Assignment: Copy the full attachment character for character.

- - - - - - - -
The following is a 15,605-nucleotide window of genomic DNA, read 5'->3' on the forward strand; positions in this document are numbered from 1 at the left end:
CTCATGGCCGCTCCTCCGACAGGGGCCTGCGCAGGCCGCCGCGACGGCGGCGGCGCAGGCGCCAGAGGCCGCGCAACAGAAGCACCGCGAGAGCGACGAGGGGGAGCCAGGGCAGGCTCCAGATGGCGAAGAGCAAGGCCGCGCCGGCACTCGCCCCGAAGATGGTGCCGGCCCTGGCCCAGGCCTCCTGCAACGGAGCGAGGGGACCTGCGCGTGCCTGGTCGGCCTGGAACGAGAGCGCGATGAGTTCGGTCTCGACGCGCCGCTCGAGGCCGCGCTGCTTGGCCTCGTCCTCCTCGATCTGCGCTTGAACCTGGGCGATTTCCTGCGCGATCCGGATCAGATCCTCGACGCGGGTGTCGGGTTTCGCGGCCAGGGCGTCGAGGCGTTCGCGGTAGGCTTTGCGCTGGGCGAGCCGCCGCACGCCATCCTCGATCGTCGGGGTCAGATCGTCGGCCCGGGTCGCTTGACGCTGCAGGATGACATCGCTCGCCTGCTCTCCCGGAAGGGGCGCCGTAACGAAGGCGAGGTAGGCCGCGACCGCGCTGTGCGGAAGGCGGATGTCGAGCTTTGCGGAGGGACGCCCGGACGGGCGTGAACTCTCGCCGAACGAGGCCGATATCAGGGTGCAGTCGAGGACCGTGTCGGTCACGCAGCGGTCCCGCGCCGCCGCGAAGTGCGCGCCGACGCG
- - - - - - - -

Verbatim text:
The following is a 15,605-nucleotide window of genomic DNA, read 5'->3' on the forward strand; positions in this document are numbered from 1 at the left end:
CTCATGGCCGCTCCTCCGACAGGGGCCTGCGCAGGCCGCCGCGACGGCGGCGGCGCAGGCGCCAGAGGCCGCGCAACAGAAGCACCGCGAGAGCGACGAGGGGGAGCCAGGGCAGGCTCCAGATGGCGAAGAGCAAGGCCGCGCCGGCACTCGCCCCGAAGATGGTGCCGGCCCTGGCCCAGGCCTCCTGCAACGGAGCGAGGGGACCTGCGCGTGCCTGGTCGGCCTGGAACGAGAGCGCGATGAGTTCGGTCTCGACGCGCCGCTCGAGGCCGCGCTGCTTGGCCTCGTCCTCCTCGATCTGCGCTTGAACCTGGGCGATTTCCTGCGCGATCCGGATCAGATCCTCGACGCGGGTGTCGGGTTTCGCGGCCAGGGCGTCGAGGCGTTCGCGGTAGGCTTTGCGCTGGGCGAGCCGCCGCACGCCATCCTCGATCGTCGGGGTCAGATCGTCGGCCCGGGTCGCTTGACGCTGCAGGATGACATCGCTCGCCTGCTCTCCCGGAAGGGGCGCCGTAACGAAGGCGAGGTAGGCCGCGACCGCGCTGTGCGGAAGGCGGATGTCGAGCTTTGCGGAGGGACGCCCGGACGGGCGTGAACTCTCGCCGAACGAGGCCGATATCAGGGTGCAGTCGAGGACCGTGTCGGTCACGCAGCGGTCCCGCGCCGCCGCGAAGTGCGCGCCGACGCG